Standard Product Rule?

  • Thread starter Bazman
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  • #1
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Main Question or Discussion Point

Hi,

I'm having trouble following the following derivation I have seen in a text book:

The derivation goes as follows:

L0P3+L1P2+L2P1=0

This is a Poisson eqn for P3 with respect to L0 which requires

<L1P2+L2P1>=0

<L2>=L(BS)(sigma)

<L1P2>=.5<L1.phi(y)>.x^2. d^2P0/dx^2

thus

L(BS)(sigma).P1=.5<L1.phi(y)>.x^2. d^2P0/dx^2 eq 1

<L1.phi(y).>=sqrt(2).p.v.<f(y).phi`(y)>.x. d/dx - sqrt(2).v<A(y)phi`(y)>. eq 2

now according to the derivation when you substitute eq 2 into 1 you get:

<L1.phi(y).>=sqrt(2)/2.p.v.<f(y).phi`(y)>.x^3. d^3/dx^3 +(sqrt(2).p.v.<f
(y).phi`(y)> - sqrt(2)/2.v<A(y)phi`(y)>).x^2. d^2/dx^2 eq 3

now it seems from the above that the x in:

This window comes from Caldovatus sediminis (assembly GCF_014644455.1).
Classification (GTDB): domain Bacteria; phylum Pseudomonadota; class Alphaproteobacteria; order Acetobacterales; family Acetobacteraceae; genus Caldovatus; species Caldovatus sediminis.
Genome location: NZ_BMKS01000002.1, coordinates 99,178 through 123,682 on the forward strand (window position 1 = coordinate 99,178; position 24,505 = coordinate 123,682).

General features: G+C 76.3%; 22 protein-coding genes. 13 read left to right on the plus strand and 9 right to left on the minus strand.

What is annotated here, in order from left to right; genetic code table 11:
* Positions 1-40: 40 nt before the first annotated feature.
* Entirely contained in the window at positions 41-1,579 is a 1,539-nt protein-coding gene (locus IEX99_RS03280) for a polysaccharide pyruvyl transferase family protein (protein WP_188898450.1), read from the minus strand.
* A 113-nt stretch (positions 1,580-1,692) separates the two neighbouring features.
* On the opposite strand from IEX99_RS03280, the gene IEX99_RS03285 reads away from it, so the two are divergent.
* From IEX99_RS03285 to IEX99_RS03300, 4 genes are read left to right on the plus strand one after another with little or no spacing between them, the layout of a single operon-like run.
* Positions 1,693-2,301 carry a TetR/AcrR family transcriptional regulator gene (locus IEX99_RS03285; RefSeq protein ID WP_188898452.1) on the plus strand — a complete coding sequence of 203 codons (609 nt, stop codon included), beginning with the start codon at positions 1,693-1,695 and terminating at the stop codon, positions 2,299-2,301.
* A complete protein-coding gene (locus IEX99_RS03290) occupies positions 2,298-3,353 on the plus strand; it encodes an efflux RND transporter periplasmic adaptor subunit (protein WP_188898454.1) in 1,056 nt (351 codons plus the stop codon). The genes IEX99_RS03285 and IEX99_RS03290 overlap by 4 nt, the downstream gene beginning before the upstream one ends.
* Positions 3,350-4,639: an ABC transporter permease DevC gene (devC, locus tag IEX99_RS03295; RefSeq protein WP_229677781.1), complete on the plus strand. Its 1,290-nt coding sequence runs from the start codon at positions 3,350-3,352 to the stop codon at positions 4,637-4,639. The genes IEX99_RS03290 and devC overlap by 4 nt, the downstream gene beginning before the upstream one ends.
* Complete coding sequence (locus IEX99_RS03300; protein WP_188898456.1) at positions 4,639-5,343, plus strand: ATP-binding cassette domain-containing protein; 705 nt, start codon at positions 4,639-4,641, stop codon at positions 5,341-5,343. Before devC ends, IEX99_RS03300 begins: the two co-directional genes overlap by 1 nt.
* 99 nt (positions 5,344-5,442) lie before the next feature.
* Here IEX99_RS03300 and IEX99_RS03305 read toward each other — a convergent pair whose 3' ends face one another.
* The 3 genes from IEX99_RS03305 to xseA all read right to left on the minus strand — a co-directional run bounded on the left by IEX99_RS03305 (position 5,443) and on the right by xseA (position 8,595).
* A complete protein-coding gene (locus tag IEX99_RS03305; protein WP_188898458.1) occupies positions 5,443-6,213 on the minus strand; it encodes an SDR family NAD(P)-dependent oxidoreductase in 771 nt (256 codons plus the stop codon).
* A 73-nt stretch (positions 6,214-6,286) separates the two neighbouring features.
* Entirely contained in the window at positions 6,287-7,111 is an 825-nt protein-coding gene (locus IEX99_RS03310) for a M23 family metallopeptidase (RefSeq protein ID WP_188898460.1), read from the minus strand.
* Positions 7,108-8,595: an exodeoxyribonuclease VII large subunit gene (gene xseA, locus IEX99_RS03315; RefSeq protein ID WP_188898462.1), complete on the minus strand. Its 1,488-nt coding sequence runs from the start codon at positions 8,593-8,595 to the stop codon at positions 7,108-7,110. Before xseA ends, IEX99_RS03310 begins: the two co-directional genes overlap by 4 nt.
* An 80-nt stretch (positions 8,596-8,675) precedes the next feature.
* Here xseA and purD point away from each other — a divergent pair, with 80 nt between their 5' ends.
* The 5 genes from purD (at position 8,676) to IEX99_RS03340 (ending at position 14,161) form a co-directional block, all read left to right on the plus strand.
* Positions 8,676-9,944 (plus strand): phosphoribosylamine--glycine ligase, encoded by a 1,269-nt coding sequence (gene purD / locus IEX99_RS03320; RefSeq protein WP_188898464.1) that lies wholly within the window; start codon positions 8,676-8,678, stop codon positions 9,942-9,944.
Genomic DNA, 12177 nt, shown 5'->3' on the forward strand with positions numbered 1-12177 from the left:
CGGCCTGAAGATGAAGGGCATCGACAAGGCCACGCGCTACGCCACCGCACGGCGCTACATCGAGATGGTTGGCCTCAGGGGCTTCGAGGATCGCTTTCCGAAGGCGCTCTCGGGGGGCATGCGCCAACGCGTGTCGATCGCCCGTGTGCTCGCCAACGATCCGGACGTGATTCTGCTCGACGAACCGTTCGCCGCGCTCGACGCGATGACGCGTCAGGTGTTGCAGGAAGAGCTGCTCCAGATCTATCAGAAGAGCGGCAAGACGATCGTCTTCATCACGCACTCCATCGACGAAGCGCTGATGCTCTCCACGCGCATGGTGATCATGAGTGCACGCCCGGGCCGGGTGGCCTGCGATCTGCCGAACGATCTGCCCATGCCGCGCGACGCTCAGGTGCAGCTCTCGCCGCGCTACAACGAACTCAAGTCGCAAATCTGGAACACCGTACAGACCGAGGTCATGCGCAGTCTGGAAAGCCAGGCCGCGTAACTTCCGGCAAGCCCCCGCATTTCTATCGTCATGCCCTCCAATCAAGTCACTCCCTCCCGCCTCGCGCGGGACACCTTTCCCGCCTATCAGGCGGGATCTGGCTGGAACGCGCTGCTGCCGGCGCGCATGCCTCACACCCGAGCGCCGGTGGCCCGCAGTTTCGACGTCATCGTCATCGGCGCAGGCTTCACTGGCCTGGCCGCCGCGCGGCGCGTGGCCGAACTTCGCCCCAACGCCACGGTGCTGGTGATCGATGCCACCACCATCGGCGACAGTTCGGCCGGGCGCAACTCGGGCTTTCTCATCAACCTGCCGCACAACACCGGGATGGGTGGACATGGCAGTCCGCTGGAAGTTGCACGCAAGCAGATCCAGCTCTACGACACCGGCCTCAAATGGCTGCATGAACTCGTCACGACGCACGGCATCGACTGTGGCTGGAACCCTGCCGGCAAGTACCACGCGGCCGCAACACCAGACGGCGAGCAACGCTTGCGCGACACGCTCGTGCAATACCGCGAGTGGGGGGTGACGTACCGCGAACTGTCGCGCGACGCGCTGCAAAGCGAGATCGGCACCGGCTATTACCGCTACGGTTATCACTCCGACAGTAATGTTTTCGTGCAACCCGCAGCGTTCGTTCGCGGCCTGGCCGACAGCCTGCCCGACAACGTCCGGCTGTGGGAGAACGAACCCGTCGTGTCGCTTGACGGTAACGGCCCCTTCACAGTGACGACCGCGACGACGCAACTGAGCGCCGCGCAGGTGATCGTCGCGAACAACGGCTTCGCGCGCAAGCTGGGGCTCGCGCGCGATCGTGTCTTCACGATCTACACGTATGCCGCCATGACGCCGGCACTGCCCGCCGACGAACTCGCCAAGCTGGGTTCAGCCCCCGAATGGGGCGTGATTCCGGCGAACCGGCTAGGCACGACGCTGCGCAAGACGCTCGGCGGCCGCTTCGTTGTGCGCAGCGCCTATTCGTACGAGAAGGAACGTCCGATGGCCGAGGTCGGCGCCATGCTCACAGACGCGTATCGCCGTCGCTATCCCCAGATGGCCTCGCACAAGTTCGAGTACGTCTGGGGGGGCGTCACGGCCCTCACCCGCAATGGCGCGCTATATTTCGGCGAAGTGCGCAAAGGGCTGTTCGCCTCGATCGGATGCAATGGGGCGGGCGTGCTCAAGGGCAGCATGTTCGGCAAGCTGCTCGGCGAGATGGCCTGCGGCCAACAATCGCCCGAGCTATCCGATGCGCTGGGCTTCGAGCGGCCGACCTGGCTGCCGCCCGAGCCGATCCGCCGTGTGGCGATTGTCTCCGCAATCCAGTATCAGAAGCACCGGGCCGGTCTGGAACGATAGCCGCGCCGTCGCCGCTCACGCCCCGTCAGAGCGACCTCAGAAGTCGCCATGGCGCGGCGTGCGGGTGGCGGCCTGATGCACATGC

x. d/dx . x^2.d^2P0/dx^2

is treated like a constant while the product rule is just applied to the d/dx . x^2.d^2P0/dx^2 part.

Is this correct? If so can someone please explain why the x^2 and the x term are not grouped together?
 

Answers and Replies

  • #2
157
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You might want to consider using tex and /tex tags to make this more readable.

Sorry for not providing any help with the problem. I'm not even sure what your notation means! ( < > for instance)
 
  • #3
HallsofIvy
Science Advisor
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Second the motion: clarify your notation. LaTex is nice but not necessary but you certainly need to explain your notation.
 
  • #4
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OK will do is there a guide to using Latec on this Forum?
 
  • #5
cristo
Staff Emeritus
Science Advisor
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